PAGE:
U.N. climate summit falls short for marchers, world's poorest

Megan Rowling PlanetArk 25 Sep 14;

U.N. climate summit falls short for marchers, world's poorest Photo: Adrees Latif
Activists hold a banner as they lead a march of tens of thousands down 6th Avenue during the People's Climate March through Midtown, New York September 21, 2014.
Photo: Adrees Latif

Leaders at the U.N. climate summit in New York made too few commitments on curbing climate change to meet the demands of the hundreds of thousands of people who flooded streets worldwide on Sunday calling for bold action, civil society groups said.

But they took some heart from the limited pledges made by governments on Tuesday, together with signals that countries are serious about agreeing a new global climate deal next year in Paris, aiming to limit global warming to 2 degrees Celsius.

For example, several states - including Mexico and South Korea - promised to put money into the fledgling U.N. Green Climate Fund, which is intended to help vulnerable countries adapt to extreme weather and rising seas, and develop cleanly.

According to a tally by aid agency Oxfam, fresh pledges in New York totaled $1.325 billion, with France making the largest contribution of $1 billion over the next four years.

"The cash is starting to land in the Green Climate Fund, albeit at little more than a trickle," said Tim Gore, Oxfam's head of climate policy. "All eyes are now on those yet to stump up, including the United States, UK, Australia, Canada, Japan and New Zealand, and on the devil in the detail of those pledges made (on Tuesday)."

Developing countries have called for an initial capitalization of the fund of $15 billion, and the U.N.'s top climate official, Christiana Figueres, said it should be at least $10 billion.

The total promised so far to the fund - which will hold its first pledging conference in November ahead of annual U.N. climate talks in Peru - is just over $2.3 billion.

Separately, Norway said it would spend up to $300 million to support a program in Peru to reduce emissions from the destruction of the world's fourth largest tropical forest, and up to $150 million to tackle deforestation caused by logging, agriculture and charcoal production in Liberia.

Meanwhile, the European Union said it aims to allocate more than 3 billion euros ($3.8 billion) in grants to support sustainable energy in developing states over the next seven years.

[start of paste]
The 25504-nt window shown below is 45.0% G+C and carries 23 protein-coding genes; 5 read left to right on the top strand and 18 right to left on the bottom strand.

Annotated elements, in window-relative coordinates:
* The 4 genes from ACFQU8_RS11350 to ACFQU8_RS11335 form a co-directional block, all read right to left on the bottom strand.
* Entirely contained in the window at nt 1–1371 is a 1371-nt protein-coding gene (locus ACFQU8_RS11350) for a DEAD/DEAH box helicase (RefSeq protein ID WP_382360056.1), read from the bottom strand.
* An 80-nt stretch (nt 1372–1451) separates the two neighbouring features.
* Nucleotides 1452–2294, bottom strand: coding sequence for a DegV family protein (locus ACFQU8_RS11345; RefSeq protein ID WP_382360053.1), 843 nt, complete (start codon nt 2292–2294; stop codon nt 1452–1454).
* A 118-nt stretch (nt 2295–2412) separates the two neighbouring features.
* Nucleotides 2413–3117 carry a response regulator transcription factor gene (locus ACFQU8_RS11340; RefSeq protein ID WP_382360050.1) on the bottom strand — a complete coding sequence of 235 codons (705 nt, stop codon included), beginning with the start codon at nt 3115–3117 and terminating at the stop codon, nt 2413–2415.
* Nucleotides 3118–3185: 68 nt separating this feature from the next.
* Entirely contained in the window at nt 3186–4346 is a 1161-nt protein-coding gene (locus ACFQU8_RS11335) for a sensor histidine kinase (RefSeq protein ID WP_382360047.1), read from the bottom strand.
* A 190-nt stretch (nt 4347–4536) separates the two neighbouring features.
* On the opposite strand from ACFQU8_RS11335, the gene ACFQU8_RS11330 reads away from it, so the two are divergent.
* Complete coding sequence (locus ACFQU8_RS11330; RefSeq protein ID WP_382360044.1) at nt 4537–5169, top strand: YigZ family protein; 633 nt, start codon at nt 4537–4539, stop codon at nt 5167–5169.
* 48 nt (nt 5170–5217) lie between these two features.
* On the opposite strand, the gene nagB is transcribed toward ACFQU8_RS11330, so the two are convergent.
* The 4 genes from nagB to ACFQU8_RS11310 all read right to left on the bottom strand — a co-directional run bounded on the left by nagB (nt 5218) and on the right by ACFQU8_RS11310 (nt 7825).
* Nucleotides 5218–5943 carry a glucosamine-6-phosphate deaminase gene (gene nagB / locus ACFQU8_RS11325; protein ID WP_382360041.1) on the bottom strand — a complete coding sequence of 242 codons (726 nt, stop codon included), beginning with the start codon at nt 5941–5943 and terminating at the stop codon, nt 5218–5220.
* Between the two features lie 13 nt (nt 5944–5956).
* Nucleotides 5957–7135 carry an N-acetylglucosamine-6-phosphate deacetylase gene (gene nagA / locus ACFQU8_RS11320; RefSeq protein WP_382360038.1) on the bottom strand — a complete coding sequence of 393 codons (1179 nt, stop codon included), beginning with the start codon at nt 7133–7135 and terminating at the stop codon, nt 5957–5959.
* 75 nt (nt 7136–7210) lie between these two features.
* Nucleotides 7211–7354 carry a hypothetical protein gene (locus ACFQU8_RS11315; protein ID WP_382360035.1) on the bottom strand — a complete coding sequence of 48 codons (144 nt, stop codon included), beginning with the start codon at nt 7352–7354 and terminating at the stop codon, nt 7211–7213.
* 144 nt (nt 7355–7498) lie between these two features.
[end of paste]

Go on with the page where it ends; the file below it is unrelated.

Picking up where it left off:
Robert Glasser, CARE International's secretary general, said his organization was "disappointed that climate change adaptation has been given short shrift at this summit".

"Though various initiatives have been announced here and there, with such vague information from governments, it's not clear whether they will be of any benefit to the world's poorest at all," he emphasized.

A number of collaborative efforts were launched to help at-risk people become more resilient to climate change. The Red Cross said it would work with governments and others to strengthen the use of climate information in at least 40 countries by the end of 2015, and quadruple the number of cities where it implements urban risk reduction programs.

African states announced the African Risk Capacity Extreme Climate Facility, a multi-year funding mechanism that will issue climate change catastrophe bonds to help countries boost adaptation investments if extreme weather shocks increase.

Leaders from 19 countries, plus 32 investors and other partners, backed the creation of an 8,000 km-long clean energy corridor across east and southern Africa.

U.S. President Barack Obama said federal agencies would be required to factor climate resilience into the design of their international development programs and investments. The U.S. government will release new data and tools enabling developing countries to better understand extreme weather risks and prepare for climate impacts.


But some aid agencies were critical of another major initiative, to help 500 million farmers adapt to more stressful growing conditions through "climate smart" agriculture, and of a declaration setting a goal to cut the loss of tropical forests in half by 2020 and end it in 2030.

ActionAid said there was no definition of what types of agriculture could be called "climate smart", warning it could be used as an unfair way of getting poor countries to take on a large portion of emissions cuts and open the way for agri-business firms at the expense of small-scale farmers.

FERN, a European forest policy NGO, said the forest declaration did not take a strong enough stance on ensuring forest people's rights, and on the need to curb consumption in the developed world. Others were critical because the statement was not endorsed by forest-rich Brazil, which was reported to have said it had been left out of negotiations.

While both Obama and U.N. Secretary-General Ban Ki-moon told leaders at the climate summit they must hear the voices of the hundreds of thousands of people who joined climate demonstrations at the weekend, some questioned how far the message was getting through.

"We marched for the banning of new fossil fuel projects, and for the promotion and funding for community, decentralized, renewable energy systems," said Lidy Nacpil of the Philippines, director of Jubilee South, the Asia Pacific Movement on Debt and Development. "Neither of these were advanced by the summit - it seems they were listening to the corporate sponsors rather than the people."